10:15PM Tuesday March 27, San Francisco, across the street from Alexander’s Restaurant at 4th & Brennan. I slipped into the driver’s seat of my rental car after dinner with Phil Windley and Doc Searls, took one look in the rear view mirror, and instantly knew the hole that had been blasted into my digital life.
Yes, both bags were gone. And with them my MacBook Pro, my iPad 2 (new at Christmas), all my digital road warrior gear, and all my clothes and toiletries.
The physical loss is bad enough – it’s already been days of work restoring all the equipment, with more to go. But the worst part is the digital loss. Some of the files and pictures (no, not everything was backed up, and yes, now I finally DO have Time Machine installed) are gone forever.
What kept it from being completely devestating is the amount of my digital stuff that is already in the cloud – Dropbox, iCloud, Gmail, and assorted other mail servers. While I was already a huge advocate of the cloud — see my series on the personal cloud — now I’m going to be an absolute raving lunatic about it. I want the same protection for my digital life as I have for my house and home and possessions in my physical life. And I want a personal cloud infrastructure (and trust framework) that will give it to me — and ensure that I can maintain control over it.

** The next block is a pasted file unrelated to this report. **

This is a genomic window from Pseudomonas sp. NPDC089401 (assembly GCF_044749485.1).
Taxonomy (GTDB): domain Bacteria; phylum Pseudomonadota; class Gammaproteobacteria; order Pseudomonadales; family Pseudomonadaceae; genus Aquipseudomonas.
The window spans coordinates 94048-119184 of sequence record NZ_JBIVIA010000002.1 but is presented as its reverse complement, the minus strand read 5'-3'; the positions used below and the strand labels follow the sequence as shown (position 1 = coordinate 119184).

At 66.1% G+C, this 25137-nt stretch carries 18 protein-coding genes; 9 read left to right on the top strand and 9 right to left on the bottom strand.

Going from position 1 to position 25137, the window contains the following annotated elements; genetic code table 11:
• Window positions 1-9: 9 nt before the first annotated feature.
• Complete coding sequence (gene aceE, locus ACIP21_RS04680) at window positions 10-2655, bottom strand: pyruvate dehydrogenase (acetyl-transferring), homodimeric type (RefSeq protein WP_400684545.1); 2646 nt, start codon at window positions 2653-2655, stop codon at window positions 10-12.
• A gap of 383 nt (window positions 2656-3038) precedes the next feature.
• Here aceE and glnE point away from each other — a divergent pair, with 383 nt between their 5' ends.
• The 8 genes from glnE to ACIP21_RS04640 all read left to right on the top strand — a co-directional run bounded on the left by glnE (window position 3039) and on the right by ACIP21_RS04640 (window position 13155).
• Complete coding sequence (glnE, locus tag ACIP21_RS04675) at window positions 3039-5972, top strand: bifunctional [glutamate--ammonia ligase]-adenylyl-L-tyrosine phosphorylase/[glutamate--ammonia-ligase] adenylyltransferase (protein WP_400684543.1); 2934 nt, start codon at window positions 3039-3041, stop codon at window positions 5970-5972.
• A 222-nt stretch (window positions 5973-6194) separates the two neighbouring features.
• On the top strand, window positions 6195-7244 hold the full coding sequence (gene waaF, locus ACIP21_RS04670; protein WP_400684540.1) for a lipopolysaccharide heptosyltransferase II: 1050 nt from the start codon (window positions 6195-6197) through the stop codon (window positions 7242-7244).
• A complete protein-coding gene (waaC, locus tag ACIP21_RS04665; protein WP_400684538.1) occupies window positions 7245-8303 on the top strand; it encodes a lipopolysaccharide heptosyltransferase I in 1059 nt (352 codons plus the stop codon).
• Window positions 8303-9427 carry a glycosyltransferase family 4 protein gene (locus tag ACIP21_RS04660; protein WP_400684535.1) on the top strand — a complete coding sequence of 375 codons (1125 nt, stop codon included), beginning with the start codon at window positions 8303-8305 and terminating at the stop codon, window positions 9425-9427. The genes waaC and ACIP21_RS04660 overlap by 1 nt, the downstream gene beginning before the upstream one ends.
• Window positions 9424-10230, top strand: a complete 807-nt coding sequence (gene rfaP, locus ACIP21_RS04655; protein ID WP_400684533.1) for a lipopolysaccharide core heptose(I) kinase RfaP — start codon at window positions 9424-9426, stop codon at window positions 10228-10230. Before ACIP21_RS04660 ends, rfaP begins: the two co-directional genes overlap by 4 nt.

The irony is that I was talking with Iain Henderson of The Customer’s Voice about the theft and he pointed out that if I’d had a personal cloud, actually filing the insurance claim (and proving that I had ownership of the different assets stolen) would be almost trivial. He even sent me these example screen shots from The Customer’s Voice to illustrate.
Thanks, Iain – now I’m REALLY determined to bring personal cloud infrastructure to life. (More about that coming soon from my talks at the European Identity Conference starting April 17.)